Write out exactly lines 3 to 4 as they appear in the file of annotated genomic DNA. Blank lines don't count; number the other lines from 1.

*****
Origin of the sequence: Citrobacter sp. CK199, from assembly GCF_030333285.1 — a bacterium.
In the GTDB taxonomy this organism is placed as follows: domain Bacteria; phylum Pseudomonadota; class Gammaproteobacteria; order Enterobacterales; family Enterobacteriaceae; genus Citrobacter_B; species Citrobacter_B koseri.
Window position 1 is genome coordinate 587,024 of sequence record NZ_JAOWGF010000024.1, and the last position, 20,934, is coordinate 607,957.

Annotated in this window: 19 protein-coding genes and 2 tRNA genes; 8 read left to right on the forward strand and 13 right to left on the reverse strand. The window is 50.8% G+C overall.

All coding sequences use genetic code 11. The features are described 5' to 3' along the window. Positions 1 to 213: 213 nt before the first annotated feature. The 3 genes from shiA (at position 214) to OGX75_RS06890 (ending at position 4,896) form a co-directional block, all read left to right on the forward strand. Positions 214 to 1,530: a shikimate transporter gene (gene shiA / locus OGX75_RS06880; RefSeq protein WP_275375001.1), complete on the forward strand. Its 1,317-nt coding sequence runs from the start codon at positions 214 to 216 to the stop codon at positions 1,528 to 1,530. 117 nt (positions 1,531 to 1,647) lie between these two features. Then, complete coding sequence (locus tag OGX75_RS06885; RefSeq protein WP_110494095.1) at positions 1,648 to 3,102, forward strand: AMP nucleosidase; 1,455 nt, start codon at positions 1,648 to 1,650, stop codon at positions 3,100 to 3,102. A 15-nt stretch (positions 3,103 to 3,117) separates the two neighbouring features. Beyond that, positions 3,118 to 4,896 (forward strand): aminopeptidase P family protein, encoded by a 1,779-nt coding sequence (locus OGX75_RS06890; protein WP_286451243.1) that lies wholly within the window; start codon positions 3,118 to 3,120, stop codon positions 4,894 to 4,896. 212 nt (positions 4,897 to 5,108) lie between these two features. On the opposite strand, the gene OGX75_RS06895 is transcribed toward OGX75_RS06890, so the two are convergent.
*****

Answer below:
Window position 1 is genome coordinate 587,024 of sequence record NZ_JAOWGF010000024.1, and the last position, 20,934, is coordinate 607,957.

Annotated in this window: 19 protein-coding genes and 2 tRNA genes; 8 read left to right on the forward strand and 13 right to left on the reverse strand. The window is 50.8% G+C overall.